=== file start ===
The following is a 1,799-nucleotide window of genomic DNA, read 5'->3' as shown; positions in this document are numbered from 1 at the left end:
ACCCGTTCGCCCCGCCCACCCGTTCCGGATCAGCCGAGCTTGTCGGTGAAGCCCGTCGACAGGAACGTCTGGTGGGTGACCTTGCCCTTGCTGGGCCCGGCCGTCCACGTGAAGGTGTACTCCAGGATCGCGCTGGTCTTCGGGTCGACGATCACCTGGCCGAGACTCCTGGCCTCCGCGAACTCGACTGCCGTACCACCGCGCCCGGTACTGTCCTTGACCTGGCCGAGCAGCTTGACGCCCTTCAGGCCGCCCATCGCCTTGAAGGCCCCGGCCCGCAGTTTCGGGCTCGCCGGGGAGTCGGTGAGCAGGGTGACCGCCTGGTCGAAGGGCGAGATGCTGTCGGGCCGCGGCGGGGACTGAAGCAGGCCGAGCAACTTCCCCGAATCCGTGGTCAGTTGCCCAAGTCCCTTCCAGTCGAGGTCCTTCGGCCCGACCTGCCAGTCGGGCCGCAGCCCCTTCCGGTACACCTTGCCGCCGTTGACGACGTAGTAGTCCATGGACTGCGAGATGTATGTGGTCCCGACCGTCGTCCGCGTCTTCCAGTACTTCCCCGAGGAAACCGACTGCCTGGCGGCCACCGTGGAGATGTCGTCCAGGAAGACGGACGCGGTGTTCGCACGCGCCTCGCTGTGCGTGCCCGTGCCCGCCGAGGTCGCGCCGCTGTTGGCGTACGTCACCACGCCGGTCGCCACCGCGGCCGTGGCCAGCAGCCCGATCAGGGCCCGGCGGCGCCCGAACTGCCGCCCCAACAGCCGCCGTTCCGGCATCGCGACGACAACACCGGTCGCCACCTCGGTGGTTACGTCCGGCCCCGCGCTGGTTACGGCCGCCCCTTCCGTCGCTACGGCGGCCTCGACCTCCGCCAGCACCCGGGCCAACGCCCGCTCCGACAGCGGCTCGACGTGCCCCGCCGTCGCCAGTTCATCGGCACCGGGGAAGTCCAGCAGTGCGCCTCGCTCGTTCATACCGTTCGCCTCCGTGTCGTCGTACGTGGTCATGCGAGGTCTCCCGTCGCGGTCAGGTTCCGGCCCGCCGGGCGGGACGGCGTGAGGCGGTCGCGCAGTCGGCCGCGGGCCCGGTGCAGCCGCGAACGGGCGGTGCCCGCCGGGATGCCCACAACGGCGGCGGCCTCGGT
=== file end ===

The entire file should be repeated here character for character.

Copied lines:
The following is a 1,799-nucleotide window of genomic DNA, read 5'->3' as shown; positions in this document are numbered from 1 at the left end:
ACCCGTTCGCCCCGCCCACCCGTTCCGGATCAGCCGAGCTTGTCGGTGAAGCCCGTCGACAGGAACGTCTGGTGGGTGACCTTGCCCTTGCTGGGCCCGGCCGTCCACGTGAAGGTGTACTCCAGGATCGCGCTGGTCTTCGGGTCGACGATCACCTGGCCGAGACTCCTGGCCTCCGCGAACTCGACTGCCGTACCACCGCGCCCGGTACTGTCCTTGACCTGGCCGAGCAGCTTGACGCCCTTCAGGCCGCCCATCGCCTTGAAGGCCCCGGCCCGCAGTTTCGGGCTCGCCGGGGAGTCGGTGAGCAGGGTGACCGCCTGGTCGAAGGGCGAGATGCTGTCGGGCCGCGGCGGGGACTGAAGCAGGCCGAGCAACTTCCCCGAATCCGTGGTCAGTTGCCCAAGTCCCTTCCAGTCGAGGTCCTTCGGCCCGACCTGCCAGTCGGGCCGCAGCCCCTTCCGGTACACCTTGCCGCCGTTGACGACGTAGTAGTCCATGGACTGCGAGATGTATGTGGTCCCGACCGTCGTCCGCGTCTTCCAGTACTTCCCCGAGGAAACCGACTGCCTGGCGGCCACCGTGGAGATGTCGTCCAGGAAGACGGACGCGGTGTTCGCACGCGCCTCGCTGTGCGTGCCCGTGCCCGCCGAGGTCGCGCCGCTGTTGGCGTACGTCACCACGCCGGTCGCCACCGCGGCCGTGGCCAGCAGCCCGATCAGGGCCCGGCGGCGCCCGAACTGCCGCCCCAACAGCCGCCGTTCCGGCATCGCGACGACAACACCGGTCGCCACCTCGGTGGTTACGTCCGGCCCCGCGCTGGTTACGGCCGCCCCTTCCGTCGCTACGGCGGCCTCGACCTCCGCCAGCACCCGGGCCAACGCCCGCTCCGACAGCGGCTCGACGTGCCCCGCCGTCGCCAGTTCATCGGCACCGGGGAAGTCCAGCAGTGCGCCTCGCTCGTTCATACCGTTCGCCTCCGTGTCGTCGTACGTGGTCATGCGAGGTCTCCCGTCGCGGTCAGGTTCCGGCCCGCCGGGCGGGACGGCGTGAGGCGGTCGCGCAGTCGGCCGCGGGCCCGGTGCAGCCGCGAACGGGCGGTGCCCGCCGGGATGCCCACAACGGCGGCGGCCTCGGT